Streamline connects livestream broadcasters with their audience in new and exciting ways by having viewers interact with in-game events. The game was revealed at last September’s TwitchCon and marked the launch of Twitch Prime, a service that connects the Twitch livestreaming platform with its owner, Amazon. Users that signed on with Twitch Prime within 30 days of the announcement got the Streamline and a number of other digital extras for free.
More recently, Proletariat Inc., the developers of Streamline, has been working with Twitch to develop the Bounty system. A purchase button appears during a livestream of the game, giving viewers an opportunity to purchase Streamline via Twitch. Additionally, the broadcaster gets 30 percent of the sale, giving streamers an additional revenue source and more incentive to show the game. On top of that, Proletariat gave Streamline away for free last week on Steam as a limited-time event.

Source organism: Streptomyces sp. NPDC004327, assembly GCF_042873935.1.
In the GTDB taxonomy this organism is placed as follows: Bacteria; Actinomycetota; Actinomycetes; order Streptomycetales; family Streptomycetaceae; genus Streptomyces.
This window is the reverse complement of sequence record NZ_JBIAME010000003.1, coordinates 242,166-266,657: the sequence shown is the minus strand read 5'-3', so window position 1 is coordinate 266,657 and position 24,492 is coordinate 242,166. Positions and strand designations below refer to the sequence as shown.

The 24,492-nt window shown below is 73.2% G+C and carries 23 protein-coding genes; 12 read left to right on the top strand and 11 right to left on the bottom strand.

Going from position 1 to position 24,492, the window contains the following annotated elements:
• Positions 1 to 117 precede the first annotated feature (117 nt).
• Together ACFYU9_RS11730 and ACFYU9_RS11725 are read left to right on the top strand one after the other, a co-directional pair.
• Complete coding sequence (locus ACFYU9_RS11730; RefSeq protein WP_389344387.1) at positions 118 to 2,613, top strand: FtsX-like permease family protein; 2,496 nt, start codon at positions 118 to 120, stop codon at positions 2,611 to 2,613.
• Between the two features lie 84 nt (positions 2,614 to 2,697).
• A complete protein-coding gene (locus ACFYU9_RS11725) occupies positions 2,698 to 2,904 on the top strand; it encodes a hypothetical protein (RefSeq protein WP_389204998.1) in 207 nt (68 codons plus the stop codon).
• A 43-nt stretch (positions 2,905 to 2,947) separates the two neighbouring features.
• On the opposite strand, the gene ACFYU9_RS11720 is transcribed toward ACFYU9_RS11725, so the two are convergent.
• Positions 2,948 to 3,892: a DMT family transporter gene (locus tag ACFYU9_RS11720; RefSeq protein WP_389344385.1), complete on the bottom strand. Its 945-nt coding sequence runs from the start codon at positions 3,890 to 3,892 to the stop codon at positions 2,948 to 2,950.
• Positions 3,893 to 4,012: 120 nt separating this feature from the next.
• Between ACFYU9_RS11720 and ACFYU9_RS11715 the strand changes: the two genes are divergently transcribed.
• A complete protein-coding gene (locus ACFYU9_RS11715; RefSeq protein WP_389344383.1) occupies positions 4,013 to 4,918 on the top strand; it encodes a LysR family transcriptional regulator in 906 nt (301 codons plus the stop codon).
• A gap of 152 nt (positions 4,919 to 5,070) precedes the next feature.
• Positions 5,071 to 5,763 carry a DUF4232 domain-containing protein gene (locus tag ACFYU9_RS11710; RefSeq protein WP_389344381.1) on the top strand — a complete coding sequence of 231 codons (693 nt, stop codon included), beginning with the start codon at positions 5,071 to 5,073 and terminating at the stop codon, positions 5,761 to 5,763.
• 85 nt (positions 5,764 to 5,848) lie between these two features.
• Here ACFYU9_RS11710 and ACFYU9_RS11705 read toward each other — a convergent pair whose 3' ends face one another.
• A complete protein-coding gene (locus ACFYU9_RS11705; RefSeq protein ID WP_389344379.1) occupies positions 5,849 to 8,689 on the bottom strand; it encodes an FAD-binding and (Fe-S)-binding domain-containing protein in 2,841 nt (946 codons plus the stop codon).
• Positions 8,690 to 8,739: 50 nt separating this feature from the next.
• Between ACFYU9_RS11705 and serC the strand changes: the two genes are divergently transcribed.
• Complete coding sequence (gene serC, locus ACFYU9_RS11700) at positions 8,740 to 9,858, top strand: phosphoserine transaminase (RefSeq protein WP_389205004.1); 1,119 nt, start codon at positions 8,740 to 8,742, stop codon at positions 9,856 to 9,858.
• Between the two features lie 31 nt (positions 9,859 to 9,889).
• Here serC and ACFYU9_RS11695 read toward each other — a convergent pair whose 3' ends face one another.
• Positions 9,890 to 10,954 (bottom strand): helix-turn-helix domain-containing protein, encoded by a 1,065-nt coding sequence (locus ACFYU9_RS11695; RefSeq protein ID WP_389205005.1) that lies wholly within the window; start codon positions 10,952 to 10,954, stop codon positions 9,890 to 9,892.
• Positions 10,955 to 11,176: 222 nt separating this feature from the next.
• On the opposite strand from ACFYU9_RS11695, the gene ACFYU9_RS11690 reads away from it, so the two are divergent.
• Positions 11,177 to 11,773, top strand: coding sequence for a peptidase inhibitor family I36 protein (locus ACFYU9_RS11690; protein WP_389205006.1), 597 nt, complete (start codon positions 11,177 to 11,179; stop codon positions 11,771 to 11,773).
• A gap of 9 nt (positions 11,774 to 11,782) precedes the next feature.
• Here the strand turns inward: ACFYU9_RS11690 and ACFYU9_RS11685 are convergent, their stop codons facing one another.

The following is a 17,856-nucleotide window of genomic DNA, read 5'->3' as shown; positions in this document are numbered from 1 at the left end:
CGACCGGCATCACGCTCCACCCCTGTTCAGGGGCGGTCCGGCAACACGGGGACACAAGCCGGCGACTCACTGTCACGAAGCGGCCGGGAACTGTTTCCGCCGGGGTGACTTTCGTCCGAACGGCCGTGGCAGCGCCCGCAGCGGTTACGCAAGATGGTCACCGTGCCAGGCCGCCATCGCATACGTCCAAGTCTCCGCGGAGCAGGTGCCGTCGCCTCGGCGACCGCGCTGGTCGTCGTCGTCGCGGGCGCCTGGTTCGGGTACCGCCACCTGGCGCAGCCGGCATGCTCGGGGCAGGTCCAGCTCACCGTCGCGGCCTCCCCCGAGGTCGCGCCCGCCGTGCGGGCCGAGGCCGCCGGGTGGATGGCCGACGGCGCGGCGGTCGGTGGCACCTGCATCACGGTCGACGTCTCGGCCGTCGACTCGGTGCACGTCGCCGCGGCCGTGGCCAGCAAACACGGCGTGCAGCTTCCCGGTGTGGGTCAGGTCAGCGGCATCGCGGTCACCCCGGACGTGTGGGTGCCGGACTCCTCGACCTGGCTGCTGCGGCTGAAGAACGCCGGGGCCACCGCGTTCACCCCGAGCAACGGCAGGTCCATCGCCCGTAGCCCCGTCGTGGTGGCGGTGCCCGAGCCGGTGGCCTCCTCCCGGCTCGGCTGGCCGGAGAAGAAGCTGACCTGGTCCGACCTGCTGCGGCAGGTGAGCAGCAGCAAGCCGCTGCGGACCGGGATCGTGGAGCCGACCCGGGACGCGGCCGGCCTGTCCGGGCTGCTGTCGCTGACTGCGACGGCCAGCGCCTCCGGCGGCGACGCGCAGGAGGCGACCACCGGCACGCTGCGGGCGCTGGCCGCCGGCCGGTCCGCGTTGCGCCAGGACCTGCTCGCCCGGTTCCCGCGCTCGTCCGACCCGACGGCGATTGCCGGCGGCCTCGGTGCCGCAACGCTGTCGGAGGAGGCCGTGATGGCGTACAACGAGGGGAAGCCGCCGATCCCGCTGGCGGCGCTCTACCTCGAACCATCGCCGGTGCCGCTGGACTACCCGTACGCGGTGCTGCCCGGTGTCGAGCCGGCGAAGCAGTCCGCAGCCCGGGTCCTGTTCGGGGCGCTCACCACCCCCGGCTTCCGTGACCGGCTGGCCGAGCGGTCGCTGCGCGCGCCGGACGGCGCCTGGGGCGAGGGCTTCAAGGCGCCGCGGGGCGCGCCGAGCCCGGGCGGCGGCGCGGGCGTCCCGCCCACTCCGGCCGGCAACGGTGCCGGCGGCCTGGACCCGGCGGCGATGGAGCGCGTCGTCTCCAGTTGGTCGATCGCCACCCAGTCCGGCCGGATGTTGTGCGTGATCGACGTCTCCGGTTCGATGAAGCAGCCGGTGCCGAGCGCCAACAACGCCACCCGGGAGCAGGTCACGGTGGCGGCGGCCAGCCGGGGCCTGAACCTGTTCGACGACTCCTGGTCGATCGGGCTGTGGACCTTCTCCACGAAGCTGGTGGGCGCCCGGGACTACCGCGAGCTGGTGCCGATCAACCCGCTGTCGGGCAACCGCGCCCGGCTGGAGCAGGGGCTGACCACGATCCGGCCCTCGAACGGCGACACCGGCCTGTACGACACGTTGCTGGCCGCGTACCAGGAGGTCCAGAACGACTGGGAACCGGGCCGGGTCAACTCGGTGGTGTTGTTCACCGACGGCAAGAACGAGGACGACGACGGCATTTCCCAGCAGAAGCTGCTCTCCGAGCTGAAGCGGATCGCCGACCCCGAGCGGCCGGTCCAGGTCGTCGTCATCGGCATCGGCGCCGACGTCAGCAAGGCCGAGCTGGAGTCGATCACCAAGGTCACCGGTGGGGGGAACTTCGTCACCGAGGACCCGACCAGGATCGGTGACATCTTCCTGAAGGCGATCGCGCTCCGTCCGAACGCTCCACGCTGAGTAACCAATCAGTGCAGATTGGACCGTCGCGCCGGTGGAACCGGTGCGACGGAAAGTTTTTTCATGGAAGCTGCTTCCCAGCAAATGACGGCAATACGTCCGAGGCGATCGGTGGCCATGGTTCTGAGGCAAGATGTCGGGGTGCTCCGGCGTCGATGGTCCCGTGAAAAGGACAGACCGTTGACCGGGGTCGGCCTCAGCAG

The CEO of Proletariat, Seth Sivak, spoke with [a]listdaily recently to discuss the company’s partnership with Twitch to promote Streamline and how the developer is tapping into the special relationship between broadcaster and audience.
Can you tell us what Streamline is about?
We built Streamline to be an action multiplayer arena game that has deep Twitch integration. The idea came from thinking about how you design games with the viewer and broadcaster in mind—building a game that can both help broadcasters create great content while being fun to play, as well as engage viewers in new and interesting ways.